This is the time of the new year when our recently made resolutions are put to the test. Were they holiday-fueled imaginings or meaningful expressions of our heart's true desires? Are our resoluti ...View Article
You are using an outdated browser. Please upgrade your browser to improve your experience.
Decompression for Lumbosacral Pain
American Journal of Pain Management Vol. 7 No. 2 April 1997
Emerging Technologies: Preliminary Findings
DECOMPRESSION, REDUCTION, AND STABILIZATION OF THE LUMBAR SPINE: A COST-EFFECTIVE TREATMENT FOR LUMBOSACRAL PAIN
C. Norman Shealy, MD, PhD, and Vera Borgmeyer, RN, MA
C. Norman Shealy MD, PhD, is Director of The Shealy Institute for Comprehensive Health Care and Clinical Research and Professor Of Psychology at the Forest Institute of Professional Psychology. Vera Borgmeyer is Research Coordinator at the Shealy Institute for Comprehensive Health Care and Clinical Research. Address reprint requests to: Dr. C. Norman Shealy, The Shealy Institute for Comprehensive Health Care and Clinical Research , 1328 East Evergreen Street, Springfield, MO 65803.
Pain in the lumbosacral spine is the most common of all pain complaints. It causes loss of work and is the single most common cause of disability in persons under 45 years of age (1). Back pain is the most dollar-costly industrial problem (2). Pain clinics originated over 30 years ago, in large part, because of the numbers of chronic back pain patients. Interestingly, despite patients' reporting good results using "upside-down gravity boots," and commenting on how good stretching made them feel, traction as a primary treatment has been overlooked while very expensive and invasive treatments have dominated the management of low back pain. Managed care is now recognizing the lack of sufficient benefit-cost ratio associated with these ineffective treatments to stop the continued need for pain-mitigating services. We felt that by improving the "traction-like" method, pain relief would be achieved quickly and less costly.
Although pelvic traction has been used to treat patients with low back pain for hundreds of years, most neurosurgeons and orthopedists have not been enthusiastic about it secondary to concerns over inconsistent results and cumbersome equipment. Indeed, simple traction itself has not been highly effective, therefore, almost no pain clinics even include traction as part of their approach. A few authors, however, have reported varying techniques which widen disc spaces, decompress the discs, unload the vertebrae, reduce disc protrusion, reduce muscle spasm, separate vertebrae, and/or lengthen and stabilize the spine (3-12).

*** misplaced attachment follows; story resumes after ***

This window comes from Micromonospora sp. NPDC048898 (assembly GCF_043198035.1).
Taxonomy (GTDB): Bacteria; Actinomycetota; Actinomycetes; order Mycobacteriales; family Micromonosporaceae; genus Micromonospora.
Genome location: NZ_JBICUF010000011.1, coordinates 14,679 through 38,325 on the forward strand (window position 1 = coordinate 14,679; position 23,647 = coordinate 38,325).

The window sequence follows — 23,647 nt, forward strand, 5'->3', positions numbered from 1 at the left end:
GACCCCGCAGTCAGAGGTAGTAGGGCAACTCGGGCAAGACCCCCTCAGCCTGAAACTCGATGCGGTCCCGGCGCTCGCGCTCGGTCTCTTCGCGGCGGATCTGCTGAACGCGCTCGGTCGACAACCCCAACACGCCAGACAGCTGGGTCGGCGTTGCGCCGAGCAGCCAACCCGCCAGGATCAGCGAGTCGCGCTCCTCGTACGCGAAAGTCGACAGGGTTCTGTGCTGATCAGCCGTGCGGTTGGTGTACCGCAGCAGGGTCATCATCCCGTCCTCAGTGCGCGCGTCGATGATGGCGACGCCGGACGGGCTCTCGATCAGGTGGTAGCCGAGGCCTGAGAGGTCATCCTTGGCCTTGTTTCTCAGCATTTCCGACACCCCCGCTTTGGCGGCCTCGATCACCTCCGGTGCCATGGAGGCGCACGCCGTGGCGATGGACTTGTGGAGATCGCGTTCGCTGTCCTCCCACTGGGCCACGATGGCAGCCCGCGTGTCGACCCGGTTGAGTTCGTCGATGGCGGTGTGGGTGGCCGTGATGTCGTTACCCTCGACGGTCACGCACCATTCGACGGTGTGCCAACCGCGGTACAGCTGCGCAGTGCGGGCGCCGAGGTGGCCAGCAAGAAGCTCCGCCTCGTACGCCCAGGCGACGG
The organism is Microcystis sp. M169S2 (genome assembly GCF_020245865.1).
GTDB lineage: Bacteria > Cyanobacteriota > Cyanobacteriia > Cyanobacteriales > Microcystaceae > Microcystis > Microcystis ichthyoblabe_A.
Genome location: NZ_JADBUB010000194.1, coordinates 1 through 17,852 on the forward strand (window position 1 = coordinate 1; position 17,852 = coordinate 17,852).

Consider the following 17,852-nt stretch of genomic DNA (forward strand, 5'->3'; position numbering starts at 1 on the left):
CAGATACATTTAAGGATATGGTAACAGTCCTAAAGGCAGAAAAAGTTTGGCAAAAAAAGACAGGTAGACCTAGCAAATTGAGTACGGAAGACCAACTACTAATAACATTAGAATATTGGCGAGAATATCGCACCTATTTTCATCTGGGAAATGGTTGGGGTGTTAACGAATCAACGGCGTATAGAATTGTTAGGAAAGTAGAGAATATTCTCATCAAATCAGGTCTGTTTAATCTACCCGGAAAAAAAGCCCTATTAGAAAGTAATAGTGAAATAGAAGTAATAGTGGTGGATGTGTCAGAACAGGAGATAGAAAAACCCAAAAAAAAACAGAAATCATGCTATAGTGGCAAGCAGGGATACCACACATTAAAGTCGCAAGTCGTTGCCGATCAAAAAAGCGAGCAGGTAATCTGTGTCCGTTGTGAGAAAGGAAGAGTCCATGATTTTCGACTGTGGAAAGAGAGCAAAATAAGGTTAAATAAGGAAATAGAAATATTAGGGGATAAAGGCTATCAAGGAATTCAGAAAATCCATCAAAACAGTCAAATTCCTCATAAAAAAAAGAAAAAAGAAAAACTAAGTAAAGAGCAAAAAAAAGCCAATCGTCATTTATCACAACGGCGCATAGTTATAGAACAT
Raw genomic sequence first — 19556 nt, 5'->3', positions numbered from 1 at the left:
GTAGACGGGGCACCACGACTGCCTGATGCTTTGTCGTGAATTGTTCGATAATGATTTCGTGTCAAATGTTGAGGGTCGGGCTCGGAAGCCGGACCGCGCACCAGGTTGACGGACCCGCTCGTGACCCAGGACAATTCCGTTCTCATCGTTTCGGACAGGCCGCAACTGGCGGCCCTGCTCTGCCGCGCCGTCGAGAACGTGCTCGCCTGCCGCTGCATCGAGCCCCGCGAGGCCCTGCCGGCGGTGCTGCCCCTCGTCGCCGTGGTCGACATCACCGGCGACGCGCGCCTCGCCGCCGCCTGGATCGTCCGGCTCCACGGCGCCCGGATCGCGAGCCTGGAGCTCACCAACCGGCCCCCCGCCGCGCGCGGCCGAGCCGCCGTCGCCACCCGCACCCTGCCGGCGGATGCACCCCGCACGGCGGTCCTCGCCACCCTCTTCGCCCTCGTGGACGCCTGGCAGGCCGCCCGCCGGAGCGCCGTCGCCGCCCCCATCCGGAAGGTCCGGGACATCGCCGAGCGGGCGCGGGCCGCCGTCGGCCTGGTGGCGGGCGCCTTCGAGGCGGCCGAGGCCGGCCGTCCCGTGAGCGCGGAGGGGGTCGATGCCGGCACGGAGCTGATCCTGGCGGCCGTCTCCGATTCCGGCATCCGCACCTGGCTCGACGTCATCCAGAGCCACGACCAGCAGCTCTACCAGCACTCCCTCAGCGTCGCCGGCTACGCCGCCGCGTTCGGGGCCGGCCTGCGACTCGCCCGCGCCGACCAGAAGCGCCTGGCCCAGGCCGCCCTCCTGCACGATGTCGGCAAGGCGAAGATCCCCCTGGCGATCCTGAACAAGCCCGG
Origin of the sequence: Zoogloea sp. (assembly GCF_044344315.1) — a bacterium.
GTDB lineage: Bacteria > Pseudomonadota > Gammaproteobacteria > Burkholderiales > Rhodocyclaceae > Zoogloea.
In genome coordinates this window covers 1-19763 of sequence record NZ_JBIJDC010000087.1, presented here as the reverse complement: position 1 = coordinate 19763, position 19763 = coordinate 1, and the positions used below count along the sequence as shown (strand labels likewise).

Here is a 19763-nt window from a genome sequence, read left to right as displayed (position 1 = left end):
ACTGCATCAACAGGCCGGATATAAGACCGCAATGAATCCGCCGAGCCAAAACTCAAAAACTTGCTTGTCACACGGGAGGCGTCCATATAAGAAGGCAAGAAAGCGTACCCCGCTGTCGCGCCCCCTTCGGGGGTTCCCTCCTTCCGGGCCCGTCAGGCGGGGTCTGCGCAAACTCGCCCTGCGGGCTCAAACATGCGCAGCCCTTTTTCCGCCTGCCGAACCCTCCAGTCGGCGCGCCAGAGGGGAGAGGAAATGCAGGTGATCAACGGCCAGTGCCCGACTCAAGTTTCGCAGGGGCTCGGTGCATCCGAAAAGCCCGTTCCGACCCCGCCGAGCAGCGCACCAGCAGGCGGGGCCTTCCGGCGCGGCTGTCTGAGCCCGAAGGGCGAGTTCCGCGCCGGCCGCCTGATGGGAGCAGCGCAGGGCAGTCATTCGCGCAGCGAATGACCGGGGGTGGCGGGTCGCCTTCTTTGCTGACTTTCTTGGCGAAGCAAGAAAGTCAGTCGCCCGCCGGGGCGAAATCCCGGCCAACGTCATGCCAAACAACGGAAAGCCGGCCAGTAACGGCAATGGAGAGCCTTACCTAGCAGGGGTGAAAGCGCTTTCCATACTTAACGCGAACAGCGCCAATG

Over the past 25 years, we have treated thousands of chronic back pain patients who have not responded to conventional therapy. Our most successful approach has required treatment for 10-15 days, 8 hours a day, involving physicians, physical therapists, nurses, psychologists, transcutaneous electrical nerve stimulator (TENS) specialists, and massage therapists in a multidisciplinary approach which has resulted in 70% of these patients improving 50-100%. Our program has been recognized as one of the most cost-effective pain programs in the US (I 3). The average cost of the successful pain treatment has been cited as less than half the national average (13).
Our protocol combined traditional, labor-intensive physical therapy techniques to produce mobilization of the spinal segments. This, combined with stabilization, helped promote healing. In addition we used biofeedback, TENS, and education to reinforce the healing processes. We wanted to produce a simpler and more cost-effective protocol that could be consistently reproduced. The biofeedback and education could be easily replicated. The problem was producing spinal mobilization to the degree that we could decompress a herniated nucleus and relieve pain. Stabilization would come after pain relief.
The DRS System was developed specifically to mobilize and distract isolated lumbar segments. Using a specific combination of lumbar positioning and varying the degree and intensity of force, we produced distraction and decompression. With fluoroscopy, we documented a 7-mm distraction at 30 degrees to L5 with several patients. In fact, we observed distraction at different spinal levels by altering the position and degree of force.
We set out to evaluate the DRS system with outpatient protocols compared to traditional therapy for both ruptured lumbar discs and chronic facet arthroses.
Subjects. Thirty-nine patients were enrolled in this study. There were 27 men and 12 women, ranging in age from 31 to 63. Twenty-three had ruptured discs diagnosed by MRI. Of these, all but four had significant sciatic radiation, with mild to moderate L5 or S1 hyperalgesic. All had symptoms of less than one year.
The facet arthrosis patients also underwent MRI evaluations to rule-out ruptured discs or other major pathologies. They had experienced back pain from one to 20 years. Six had mild to moderate sciatic pain with significant limitations of mobility.